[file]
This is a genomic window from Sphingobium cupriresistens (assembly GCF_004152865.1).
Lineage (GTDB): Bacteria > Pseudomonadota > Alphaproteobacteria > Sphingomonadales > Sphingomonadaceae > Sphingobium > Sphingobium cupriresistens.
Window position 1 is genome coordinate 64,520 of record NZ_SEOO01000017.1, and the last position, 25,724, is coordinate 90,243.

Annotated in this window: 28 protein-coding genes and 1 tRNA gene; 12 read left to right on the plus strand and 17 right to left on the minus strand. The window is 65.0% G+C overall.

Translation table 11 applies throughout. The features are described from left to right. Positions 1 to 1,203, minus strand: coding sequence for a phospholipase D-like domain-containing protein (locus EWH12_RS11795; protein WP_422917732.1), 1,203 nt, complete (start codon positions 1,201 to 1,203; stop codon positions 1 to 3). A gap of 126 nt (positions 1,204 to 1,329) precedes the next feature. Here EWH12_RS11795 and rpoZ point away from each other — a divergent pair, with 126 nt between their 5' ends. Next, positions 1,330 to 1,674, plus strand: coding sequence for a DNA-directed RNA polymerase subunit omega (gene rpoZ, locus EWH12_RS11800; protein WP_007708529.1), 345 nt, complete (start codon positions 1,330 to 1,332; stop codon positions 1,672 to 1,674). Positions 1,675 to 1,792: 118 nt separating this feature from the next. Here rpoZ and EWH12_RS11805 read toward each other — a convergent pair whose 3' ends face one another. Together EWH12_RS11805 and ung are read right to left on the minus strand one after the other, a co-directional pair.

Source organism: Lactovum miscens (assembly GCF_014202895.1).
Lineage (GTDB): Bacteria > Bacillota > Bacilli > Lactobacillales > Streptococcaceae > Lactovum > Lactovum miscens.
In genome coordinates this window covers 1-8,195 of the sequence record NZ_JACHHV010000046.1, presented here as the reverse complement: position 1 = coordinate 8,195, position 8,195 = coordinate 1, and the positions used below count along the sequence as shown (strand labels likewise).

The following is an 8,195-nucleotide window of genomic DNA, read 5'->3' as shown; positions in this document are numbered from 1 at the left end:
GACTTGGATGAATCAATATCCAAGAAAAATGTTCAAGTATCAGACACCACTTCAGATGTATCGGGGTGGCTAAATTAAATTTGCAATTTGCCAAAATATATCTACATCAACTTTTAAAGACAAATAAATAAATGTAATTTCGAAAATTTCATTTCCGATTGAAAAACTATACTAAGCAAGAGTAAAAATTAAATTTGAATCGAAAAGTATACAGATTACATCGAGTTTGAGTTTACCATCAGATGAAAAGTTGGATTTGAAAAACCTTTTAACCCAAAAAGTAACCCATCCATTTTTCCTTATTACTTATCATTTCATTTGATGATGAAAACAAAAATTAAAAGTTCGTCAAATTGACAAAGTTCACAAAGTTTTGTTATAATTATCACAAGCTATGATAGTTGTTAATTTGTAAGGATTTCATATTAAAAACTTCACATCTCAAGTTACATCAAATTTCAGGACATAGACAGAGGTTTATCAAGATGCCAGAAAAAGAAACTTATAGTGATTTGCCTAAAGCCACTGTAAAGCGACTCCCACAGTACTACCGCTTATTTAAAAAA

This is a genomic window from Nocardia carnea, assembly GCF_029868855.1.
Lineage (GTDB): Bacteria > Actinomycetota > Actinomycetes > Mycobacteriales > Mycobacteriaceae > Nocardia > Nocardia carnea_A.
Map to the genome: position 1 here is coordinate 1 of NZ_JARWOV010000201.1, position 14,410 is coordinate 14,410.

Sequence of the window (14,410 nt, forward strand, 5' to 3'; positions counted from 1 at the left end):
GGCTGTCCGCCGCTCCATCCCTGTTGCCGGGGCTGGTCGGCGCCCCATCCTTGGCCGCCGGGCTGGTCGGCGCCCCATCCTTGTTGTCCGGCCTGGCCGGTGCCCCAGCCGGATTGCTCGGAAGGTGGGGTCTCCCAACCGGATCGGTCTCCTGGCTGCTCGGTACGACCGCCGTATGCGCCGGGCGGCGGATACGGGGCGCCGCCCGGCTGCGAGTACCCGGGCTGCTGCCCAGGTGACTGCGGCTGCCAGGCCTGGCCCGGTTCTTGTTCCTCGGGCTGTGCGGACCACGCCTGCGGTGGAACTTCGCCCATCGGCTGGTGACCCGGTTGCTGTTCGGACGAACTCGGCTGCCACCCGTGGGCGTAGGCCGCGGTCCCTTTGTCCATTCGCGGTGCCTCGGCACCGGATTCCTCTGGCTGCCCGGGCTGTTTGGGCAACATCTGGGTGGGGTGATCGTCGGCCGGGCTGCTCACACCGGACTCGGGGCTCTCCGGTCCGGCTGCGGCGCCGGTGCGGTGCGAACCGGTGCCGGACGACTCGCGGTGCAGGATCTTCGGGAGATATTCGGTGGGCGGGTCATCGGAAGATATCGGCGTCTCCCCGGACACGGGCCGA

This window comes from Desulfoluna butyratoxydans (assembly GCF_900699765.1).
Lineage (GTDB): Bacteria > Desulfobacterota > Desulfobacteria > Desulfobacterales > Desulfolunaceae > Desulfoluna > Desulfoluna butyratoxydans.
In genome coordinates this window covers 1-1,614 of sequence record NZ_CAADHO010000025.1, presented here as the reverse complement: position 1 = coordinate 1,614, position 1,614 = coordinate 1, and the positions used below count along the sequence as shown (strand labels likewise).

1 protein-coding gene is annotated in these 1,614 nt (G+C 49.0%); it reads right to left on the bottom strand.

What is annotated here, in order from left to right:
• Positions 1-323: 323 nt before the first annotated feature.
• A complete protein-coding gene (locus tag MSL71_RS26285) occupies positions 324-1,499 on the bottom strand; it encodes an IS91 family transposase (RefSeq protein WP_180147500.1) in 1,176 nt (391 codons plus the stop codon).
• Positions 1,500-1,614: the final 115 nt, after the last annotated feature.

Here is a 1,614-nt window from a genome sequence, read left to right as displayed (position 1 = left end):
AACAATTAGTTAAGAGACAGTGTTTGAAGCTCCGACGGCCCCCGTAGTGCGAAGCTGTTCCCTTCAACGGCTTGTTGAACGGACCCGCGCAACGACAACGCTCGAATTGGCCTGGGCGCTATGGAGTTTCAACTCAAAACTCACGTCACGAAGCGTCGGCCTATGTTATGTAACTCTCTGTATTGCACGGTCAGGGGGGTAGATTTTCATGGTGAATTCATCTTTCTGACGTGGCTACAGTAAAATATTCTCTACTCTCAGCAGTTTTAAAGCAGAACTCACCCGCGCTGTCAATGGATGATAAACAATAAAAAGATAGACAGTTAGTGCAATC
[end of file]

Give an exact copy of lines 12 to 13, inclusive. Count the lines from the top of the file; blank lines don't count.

Lineage (GTDB): Bacteria > Actinomycetota > Actinomycetes > Mycobacteriales > Mycobacteriaceae > Nocardia > Nocardia carnea_A.
Map to the genome: position 1 here is coordinate 1 of NZ_JARWOV010000201.1, position 14,410 is coordinate 14,410.